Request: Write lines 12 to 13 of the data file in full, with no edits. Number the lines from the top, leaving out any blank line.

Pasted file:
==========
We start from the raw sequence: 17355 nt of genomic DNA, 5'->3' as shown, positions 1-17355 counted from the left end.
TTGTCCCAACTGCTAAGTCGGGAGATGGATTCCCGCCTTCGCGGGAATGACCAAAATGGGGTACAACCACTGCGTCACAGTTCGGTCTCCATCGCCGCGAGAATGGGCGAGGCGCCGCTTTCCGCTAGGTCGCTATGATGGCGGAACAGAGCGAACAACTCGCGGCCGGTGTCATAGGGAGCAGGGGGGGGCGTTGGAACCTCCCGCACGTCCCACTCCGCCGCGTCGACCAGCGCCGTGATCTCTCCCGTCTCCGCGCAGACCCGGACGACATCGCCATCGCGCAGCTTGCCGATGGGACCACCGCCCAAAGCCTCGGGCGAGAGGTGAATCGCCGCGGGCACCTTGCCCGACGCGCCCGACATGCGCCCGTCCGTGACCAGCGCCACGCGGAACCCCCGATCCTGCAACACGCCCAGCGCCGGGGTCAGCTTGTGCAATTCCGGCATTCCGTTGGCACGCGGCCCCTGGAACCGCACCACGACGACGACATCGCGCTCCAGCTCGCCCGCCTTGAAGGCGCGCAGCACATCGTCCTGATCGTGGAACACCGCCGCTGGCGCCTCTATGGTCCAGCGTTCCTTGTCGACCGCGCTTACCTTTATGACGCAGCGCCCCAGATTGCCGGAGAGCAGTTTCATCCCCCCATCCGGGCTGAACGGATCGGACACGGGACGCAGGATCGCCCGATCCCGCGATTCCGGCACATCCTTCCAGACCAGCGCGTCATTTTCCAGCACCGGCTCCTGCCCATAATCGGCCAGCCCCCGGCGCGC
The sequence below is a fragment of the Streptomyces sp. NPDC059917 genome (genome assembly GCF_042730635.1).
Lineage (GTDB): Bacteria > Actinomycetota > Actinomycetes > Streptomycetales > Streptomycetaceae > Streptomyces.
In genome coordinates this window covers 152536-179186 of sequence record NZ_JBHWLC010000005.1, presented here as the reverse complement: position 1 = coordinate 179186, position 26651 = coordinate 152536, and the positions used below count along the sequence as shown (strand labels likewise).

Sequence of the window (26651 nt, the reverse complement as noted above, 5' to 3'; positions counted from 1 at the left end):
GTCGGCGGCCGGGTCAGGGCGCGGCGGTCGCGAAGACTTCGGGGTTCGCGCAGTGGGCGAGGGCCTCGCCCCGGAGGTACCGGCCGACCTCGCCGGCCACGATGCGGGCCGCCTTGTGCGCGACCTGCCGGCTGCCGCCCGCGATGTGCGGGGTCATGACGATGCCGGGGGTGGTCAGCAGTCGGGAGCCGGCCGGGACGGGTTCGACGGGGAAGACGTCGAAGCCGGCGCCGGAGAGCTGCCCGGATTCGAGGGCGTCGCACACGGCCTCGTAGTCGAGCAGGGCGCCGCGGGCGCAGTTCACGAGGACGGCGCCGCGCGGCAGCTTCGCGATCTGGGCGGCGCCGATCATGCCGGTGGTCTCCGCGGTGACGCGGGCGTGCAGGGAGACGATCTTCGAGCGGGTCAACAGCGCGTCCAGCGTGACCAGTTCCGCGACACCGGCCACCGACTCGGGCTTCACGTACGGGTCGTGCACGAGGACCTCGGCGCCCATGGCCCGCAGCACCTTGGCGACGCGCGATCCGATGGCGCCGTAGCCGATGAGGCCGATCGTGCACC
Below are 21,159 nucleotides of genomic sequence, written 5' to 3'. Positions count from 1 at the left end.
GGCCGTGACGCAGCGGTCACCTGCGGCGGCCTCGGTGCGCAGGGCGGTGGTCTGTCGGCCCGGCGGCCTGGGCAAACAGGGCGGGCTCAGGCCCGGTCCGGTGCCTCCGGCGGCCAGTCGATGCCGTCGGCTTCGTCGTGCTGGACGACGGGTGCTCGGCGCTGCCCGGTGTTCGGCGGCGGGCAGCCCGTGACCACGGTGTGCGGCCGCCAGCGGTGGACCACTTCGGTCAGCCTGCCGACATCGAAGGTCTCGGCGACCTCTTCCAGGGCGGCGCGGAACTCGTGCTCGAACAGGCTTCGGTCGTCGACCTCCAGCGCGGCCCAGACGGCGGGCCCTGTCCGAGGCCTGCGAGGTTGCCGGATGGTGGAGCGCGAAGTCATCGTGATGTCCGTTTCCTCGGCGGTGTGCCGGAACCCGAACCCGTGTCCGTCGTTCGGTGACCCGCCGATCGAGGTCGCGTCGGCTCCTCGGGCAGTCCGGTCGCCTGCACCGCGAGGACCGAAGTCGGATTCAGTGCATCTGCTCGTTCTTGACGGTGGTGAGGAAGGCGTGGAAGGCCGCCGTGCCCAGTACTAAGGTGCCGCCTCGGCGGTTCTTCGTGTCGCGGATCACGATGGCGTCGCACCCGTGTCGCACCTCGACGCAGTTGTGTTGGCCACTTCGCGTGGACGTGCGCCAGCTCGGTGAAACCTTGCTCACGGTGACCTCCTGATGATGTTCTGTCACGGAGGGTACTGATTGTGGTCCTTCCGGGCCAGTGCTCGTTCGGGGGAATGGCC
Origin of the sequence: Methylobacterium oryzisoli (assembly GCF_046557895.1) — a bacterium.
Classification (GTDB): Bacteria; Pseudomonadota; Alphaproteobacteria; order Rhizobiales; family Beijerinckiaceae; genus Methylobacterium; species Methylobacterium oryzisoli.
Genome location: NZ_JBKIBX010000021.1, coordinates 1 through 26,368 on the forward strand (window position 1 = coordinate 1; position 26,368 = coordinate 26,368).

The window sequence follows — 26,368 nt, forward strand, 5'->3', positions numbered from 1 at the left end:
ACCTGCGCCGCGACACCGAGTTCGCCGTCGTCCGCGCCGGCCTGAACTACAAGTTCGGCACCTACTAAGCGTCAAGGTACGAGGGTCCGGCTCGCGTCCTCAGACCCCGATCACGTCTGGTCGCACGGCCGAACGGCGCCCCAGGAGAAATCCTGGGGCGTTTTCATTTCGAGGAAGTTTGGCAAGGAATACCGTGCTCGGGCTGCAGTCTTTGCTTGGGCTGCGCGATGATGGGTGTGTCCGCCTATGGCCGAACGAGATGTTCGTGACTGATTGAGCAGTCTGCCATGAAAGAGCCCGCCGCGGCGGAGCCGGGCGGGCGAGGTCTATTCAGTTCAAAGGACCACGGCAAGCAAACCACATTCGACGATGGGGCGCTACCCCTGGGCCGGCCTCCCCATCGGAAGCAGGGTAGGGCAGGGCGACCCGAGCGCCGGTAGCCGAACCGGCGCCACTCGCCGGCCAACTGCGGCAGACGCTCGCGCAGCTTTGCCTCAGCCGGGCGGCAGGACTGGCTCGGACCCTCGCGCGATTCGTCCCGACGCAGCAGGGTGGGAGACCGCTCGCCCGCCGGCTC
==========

Genome location: NZ_JBKIBX010000021.1, coordinates 1 through 26,368 on the forward strand (window position 1 = coordinate 1; position 26,368 = coordinate 26,368).

The window sequence follows — 26,368 nt, forward strand, 5'->3', positions numbered from 1 at the left end: